Delivering Great Client Service

5 Tips for Managing Client Expectations (When Legal Outcomes Don't Come with Guarantees)

  • 4 Minute Read
  • Shares

One of the surest ways to avoid problems with clients in the legal environment is to manage their expectations. Managing the expectations of the client is like building a playbook. You need to:

  • Set the playing field by giving an intro of the legal world and educating them on how the legal process can be complicated and unpredictable. Don’t forget that to many clients the legal process is new and confusing.
  • Discuss the rules of the game and your “plays” to illustrate how the process works. When the client can see the direction you’re headed and the overall plan, they have a clearer picture of what you need from them.
  • Discuss all potential outcomes – good and bad. Be upfront about what may or may not happen – it’s better to be realistic or prepare them for a less-than-ideal outcome.

When clients understand the terms, rules, risks and variable outcomes of a legal proceeding or matter they are better prepared to deal with the uncertainty of their case and the results. Managing expectations is a proactive, ongoing effort that will lead to better client relationships.

To begin, use this checklist. You might want to make an index card with these five tips and keep it on your desk for reference. Note that this isn’t an either/or list – with each client, make sure you cover all five areas. Eventually it will become second nature!

1. Ask lots of questions.

Pose questions that not only deal with the pertinent information of the case, but also provide you with insight into how your client’s mind works. These questions are a way to take a temperature check on their emotions, which is where the management of expectations always begins – meeting them where they are. By “sticking to the facts,” you might think you’re being professional but you could be creating anxiety and potential conflict without realizing it.

Of course the clients expect you to expertly manage facts; however, they also want to know that you understand their predicament and that you are human enough to “get” what they are going through. You don’t need to add fuel to the fire or agree with their emotions — you just need to be aware of their perspective on why they need a lawyer and what they think about their dilemma.

For example, if someone is engaged in a contract dispute concerning their new home and builder defects, of course the client expects you to understand contract law and real estate. But the client also wants you to communicate that you understand their home is a personal thing and they expect it to be safe and reliable – a “nest” where they can create their life. Then they will see your legal representation as helping them achieve this secure space for their family.

2. Identify and regularly revisit the client's goals and expectations of the process and outcome.

As the case unfolds, do not rely on initial consultations and first impressions to assess a client’s expectations. Over time, stay in touch with the changing views and emotions of the client. This does not make you a therapist. This provides you the offensive and defensive tools you need not only to manage the client, but also to leverage their thoughts and emotions to improve your representation.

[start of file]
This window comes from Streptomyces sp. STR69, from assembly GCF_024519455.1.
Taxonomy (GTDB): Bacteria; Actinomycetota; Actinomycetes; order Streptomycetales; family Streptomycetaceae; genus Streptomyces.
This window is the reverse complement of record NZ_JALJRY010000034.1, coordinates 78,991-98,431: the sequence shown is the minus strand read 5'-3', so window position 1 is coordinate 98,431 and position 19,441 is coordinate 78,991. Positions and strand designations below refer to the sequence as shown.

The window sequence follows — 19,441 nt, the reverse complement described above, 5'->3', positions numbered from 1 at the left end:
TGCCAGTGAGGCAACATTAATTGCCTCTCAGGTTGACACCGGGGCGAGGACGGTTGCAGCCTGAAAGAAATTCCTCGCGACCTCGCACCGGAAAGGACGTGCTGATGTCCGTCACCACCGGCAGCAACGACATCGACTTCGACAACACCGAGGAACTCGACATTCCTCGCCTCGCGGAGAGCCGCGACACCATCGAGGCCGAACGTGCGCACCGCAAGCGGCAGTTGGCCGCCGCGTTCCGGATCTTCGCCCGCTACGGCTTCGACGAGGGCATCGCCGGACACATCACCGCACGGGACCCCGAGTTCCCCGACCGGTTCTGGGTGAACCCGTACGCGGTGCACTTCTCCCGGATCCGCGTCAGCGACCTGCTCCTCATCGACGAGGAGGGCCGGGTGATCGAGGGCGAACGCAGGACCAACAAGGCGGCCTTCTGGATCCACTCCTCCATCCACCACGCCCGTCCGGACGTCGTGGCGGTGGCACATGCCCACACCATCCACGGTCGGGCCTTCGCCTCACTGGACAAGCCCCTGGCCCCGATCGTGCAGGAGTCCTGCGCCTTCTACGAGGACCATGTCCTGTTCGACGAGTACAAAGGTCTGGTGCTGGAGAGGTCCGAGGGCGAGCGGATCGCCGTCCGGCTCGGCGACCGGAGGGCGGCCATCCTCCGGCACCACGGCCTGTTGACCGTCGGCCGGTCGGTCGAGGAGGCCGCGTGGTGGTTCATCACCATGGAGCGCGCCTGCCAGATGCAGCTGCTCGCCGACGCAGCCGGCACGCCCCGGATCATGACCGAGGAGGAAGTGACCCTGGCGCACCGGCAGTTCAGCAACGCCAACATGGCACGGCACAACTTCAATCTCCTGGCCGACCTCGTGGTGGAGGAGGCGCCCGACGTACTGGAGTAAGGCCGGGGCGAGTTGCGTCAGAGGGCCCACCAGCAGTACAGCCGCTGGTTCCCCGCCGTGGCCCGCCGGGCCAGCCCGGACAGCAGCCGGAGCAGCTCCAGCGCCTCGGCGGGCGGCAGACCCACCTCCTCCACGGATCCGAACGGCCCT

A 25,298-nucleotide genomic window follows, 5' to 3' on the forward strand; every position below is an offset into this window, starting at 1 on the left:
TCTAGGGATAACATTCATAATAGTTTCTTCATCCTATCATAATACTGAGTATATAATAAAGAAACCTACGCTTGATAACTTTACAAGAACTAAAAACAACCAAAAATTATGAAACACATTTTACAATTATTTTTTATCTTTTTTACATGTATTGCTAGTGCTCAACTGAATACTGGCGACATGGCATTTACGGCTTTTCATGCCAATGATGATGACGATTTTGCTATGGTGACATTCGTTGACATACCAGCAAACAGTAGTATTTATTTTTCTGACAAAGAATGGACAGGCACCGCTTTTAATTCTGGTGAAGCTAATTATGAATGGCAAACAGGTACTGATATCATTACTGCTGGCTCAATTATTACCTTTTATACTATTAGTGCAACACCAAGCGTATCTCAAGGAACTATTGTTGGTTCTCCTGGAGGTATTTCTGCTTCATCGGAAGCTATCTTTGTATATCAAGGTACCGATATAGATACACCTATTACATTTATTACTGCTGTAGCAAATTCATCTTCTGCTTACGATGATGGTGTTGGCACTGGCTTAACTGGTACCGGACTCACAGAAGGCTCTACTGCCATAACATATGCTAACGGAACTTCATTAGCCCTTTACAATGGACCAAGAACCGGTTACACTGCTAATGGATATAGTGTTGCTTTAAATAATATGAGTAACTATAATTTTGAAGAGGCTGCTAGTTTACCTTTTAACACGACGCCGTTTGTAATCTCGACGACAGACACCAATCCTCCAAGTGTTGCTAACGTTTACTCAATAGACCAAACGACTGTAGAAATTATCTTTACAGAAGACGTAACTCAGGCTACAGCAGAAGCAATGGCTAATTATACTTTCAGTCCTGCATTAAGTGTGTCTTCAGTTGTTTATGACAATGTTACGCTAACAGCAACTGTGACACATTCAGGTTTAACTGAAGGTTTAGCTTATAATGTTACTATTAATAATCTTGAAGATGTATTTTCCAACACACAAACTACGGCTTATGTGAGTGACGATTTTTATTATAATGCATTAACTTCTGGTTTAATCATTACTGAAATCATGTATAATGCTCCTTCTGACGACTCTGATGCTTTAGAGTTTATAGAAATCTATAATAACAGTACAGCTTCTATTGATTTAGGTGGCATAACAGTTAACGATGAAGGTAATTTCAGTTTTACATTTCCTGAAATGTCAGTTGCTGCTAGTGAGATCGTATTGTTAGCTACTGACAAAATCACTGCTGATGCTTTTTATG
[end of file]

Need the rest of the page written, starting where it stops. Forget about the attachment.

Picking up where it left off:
3. Give the client as much information as possible and say it in a way that makes sense to them.

Personally, I hate surprises, even “good” ones. I don’t like when my clients surprise me, so I don’t surprise them. Every necessary step that may be cause for alarm or celebration for your client needs to be shared with them as soon as you can. (If they feel there was a delay between when you knew something and when you tell them, this will negatively affect your client relationship.) Also be sure that when you do tell them, you are clear in your explanation and verify that they understand.

4. Stay in touch!

“No news is good news” is not always the case in the law. Clients who have not been updated in a timely fashion start to imagine the worst. Enough said!

5. Develop the human connection and make it personal.

Legal representation is a professional service. We all know the detailed and sometimes tedious grunt work that goes into developing a successful case. The client does not. Generally, clients don’t understand the process of building the case and what goes into representing them.

What clients see is someone they trust to provide the service they need and do their best. They don’t want a robot. There is no surer way to let your client know that you are the right person for the job than by making a personal connection with them. This is about bringing your humanity to the conference table. When clients understand that you have feelings and beliefs about justice, you will be viewed as a professional and a partner.

If you use these tips, most client issues or problems can be avoided. Don’t get bogged down in legal strategy and forget client strategy. You need both to provide the very best representation — and that is what your client deserves.

Photo of Janie Mershon

Janie Mershon

Janie Mershon, Esquire, is an attorney with a B.A. and M.A. in psychology. She is a Certified Child Advocate through the Philadelphia Bar Association and a Certified Mediator. She is an adjunct professor at Drexel University and serves on the board of The Support Center for Child Advocates in Philadelphia, where she is also a volunteer attorney serving the needs of children.

Resources

White Paper

ARAG explores access to justice solutions that can build awareness of legal needs and the benefits of attorneys.

Build Referrals

ARAG's 8 keys to great client service infographic.

All Attorney Resource Topics

View all Attorney Resource topics.